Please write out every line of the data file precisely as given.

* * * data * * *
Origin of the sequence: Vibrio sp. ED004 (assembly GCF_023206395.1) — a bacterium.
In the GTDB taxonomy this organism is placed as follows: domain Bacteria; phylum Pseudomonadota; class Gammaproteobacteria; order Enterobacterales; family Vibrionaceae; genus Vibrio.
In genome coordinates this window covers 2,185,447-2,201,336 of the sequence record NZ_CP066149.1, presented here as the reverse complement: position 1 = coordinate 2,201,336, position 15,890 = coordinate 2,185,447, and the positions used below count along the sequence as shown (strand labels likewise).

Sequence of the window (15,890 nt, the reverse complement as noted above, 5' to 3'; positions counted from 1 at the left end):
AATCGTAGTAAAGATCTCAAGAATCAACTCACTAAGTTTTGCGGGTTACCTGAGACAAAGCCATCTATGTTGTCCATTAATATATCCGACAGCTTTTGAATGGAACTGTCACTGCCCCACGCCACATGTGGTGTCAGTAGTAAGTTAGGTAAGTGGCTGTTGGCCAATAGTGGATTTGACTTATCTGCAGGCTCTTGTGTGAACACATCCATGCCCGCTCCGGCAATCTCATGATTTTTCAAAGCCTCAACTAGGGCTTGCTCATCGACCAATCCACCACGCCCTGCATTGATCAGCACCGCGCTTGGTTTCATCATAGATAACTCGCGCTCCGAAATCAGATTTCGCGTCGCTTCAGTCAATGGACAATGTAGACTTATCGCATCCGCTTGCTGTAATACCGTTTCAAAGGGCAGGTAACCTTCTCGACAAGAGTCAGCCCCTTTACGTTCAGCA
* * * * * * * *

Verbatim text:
Origin of the sequence: Vibrio sp. ED004 (assembly GCF_023206395.1) — a bacterium.
In the GTDB taxonomy this organism is placed as follows: domain Bacteria; phylum Pseudomonadota; class Gammaproteobacteria; order Enterobacterales; family Vibrionaceae; genus Vibrio.
In genome coordinates this window covers 2,185,447-2,201,336 of the sequence record NZ_CP066149.1, presented here as the reverse complement: position 1 = coordinate 2,201,336, position 15,890 = coordinate 2,185,447, and the positions used below count along the sequence as shown (strand labels likewise).

Sequence of the window (15,890 nt, the reverse complement as noted above, 5' to 3'; positions counted from 1 at the left end):
AATCGTAGTAAAGATCTCAAGAATCAACTCACTAAGTTTTGCGGGTTACCTGAGACAAAGCCATCTATGTTGTCCATTAATATATCCGACAGCTTTTGAATGGAACTGTCACTGCCCCACGCCACATGTGGTGTCAGTAGTAAGTTAGGTAAGTGGCTGTTGGCCAATAGTGGATTTGACTTATCTGCAGGCTCTTGTGTGAACACATCCATGCCCGCTCCGGCAATCTCATGATTTTTCAAAGCCTCAACTAGGGCTTGCTCATCGACCAATCCACCACGCCCTGCATTGATCAGCACCGCGCTTGGTTTCATCATAGATAACTCGCGCTCCGAAATCAGATTTCGCGTCGCTTCAGTCAATGGACAATGTAGACTTATCGCATCCGCTTGCTGTAATACCGTTTCAAAGGGCAGGTAACCTTCTCGACAAGAGTCAGCCCCTTTACGTTCAGCA